Transmitting Andy Warhol

Warhol was an artist whose practice constantly danced with graphic design. Having started out in the world of advertising, it’s little surprise that his work so frequently nodded to design’s immediacy – its need to please the masses, its inherent omnipresence.

The Velvet Underground and Nico 1967 Album cover design by Andy Warhol

Source: Collection of The Andy Warhol Museum, Pittsburgh © 2014 The Andy Warhol Foundation for the Visual A

The Velvet Underground and Nico 1967Album cover design by Andy Warhol

A new show at Tate Liverpool is set to explore this idea of Warhol’s influence on design, commerce and gift-shops the world over, not only in creating art, but in distributing it to a wide audience.

Andy Warhol, 1928-1987 Dance Diagram 1 (Fox Trot: 'The Double Twinkle-Man') 1962

Source: Photo: Axel Schneider, Frankfurt am Main © 2014 The Andy Warhol Foundation for the Visual Arts, Inc

Andy Warhol, 1928-1987Dance Diagram 1 (Fox Trot: ‘The Double Twinkle-Man’) 1962

Entitled Transmitting Andy Warhol, the exhibition will show more than 100 works with the aim of exploring the artist’s role in finding new ways to disseminate art. It is, perhaps, inviting an audience living in a post-digital world to compare these pre-internet methods with the quick-fire propagation we’re used to today.

Andy Warhol Electric Chair 1964

Source: © 2014 The Andy Warhol Foundation for the Visual Arts, Inc. / Artists Rights Society (ARS), New Yor

Andy WarholElectric Chair 1964

The obvious focus is on Warhol’s experiments in mass-produced imagery – both in his subject matter, taking instantly recognisable images like celebrities, or the banal, such as soup, as their starting point – or in the way they were produced.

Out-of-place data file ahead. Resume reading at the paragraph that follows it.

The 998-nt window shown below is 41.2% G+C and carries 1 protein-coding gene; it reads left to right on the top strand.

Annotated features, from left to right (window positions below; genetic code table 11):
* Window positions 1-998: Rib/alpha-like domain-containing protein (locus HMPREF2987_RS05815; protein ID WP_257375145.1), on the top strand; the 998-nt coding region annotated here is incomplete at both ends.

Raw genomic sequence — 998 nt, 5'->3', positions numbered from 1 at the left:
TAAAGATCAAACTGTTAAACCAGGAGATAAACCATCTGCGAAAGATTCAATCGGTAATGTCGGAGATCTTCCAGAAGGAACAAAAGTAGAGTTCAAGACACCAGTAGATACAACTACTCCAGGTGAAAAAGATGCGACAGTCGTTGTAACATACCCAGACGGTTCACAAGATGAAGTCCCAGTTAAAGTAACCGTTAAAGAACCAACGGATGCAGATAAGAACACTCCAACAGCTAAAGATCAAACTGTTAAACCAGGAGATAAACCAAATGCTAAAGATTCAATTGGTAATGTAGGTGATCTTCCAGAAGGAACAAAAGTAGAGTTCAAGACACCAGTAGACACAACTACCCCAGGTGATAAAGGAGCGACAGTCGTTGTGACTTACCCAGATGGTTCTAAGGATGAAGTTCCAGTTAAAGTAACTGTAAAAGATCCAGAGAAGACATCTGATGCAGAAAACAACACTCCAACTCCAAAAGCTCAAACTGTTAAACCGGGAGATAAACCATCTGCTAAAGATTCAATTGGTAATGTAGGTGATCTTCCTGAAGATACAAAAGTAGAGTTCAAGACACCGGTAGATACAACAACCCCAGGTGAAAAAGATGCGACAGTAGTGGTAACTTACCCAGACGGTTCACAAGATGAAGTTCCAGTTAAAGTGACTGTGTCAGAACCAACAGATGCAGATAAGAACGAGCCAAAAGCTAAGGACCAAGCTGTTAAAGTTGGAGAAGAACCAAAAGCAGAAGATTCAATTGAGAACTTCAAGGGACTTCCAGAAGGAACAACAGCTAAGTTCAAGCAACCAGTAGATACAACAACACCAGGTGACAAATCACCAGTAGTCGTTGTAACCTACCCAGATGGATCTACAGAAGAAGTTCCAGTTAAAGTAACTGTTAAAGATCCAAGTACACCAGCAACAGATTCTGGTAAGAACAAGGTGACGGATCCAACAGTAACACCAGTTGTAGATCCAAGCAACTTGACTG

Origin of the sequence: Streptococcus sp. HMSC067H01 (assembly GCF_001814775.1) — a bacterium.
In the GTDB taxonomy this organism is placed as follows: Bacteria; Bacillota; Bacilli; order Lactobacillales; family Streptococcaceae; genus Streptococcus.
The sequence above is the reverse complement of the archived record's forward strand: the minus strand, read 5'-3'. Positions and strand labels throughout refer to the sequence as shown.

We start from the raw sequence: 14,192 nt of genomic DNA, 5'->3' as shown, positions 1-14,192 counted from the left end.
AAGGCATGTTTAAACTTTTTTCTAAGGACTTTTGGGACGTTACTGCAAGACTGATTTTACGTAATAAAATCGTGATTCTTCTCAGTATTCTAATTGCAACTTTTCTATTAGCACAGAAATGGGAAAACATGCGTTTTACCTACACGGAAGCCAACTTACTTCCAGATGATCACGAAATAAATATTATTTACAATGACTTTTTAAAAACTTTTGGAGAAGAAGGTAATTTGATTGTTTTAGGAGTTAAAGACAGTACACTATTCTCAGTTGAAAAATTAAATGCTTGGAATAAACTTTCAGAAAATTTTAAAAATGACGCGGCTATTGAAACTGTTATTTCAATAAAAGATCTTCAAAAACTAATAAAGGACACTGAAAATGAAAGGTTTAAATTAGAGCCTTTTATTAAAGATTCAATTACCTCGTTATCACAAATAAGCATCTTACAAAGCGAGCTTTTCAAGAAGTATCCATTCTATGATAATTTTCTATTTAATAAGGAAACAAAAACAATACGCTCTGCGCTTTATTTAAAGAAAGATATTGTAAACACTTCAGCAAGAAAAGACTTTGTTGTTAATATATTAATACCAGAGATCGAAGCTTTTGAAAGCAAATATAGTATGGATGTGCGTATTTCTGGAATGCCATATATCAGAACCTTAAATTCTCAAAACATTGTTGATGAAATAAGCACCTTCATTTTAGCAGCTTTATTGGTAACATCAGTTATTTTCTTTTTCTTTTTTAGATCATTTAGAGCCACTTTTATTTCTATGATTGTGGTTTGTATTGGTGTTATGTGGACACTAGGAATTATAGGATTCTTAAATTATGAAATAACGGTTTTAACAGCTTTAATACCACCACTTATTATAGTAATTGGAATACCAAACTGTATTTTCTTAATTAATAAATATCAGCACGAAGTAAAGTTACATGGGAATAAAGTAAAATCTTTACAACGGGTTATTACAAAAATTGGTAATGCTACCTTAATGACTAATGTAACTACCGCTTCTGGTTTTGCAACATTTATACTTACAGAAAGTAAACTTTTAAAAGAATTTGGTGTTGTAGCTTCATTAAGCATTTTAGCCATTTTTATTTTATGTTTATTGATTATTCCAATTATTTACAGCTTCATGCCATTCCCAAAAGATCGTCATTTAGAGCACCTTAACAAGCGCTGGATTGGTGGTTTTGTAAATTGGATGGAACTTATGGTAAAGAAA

Using serial repetition, Warhol’s working method reflected his style, underpinning, says the Tate, his maxim that “art should be for everyone”.

Andy Warhol [no title] 1967

Source: © 2014 The Andy Warhol Foundation for the Visual Arts, Inc. / Artists Rights Society (ARS), New Yor

Andy Warhol[no title] 1967

As well as paintings, the show will also present Warhol’s film, music and broadcasting words, including a recreation of the Exploding Plastic Inevitable – his “total art environment” used for performances by The Velvet Underground.

Tate Liverpool says: “Transmitting Andy Warhol provides audiences with new insights into the breadth of his artistic processes and philosophies, as well as the social, political and aesthetic implications of his practice…

“By presenting Warhol in the context of the mass information networks of his time, the exhibition reveals the artist’s role in redefining access to culture and art as we understand it today, while challenging the traditional separation between high and low culture, and private and mass experience.”

Andy Warhol, 1928-1987 Do it Yourself (Seascape) 1962

Source: © 2014 The Andy Warhol Foundation for the Visual Arts, Inc. / Artists Rights Society (ARS), New Yor

Andy Warhol, 1928-1987Do it Yourself (Seascape) 1962

Transmitting Andy Warhol runs from 7 November – 8 February 2015 at Tate Liverpool, Albert Dock, Liverpool Waterfront, Liverpool L3 4BB

 

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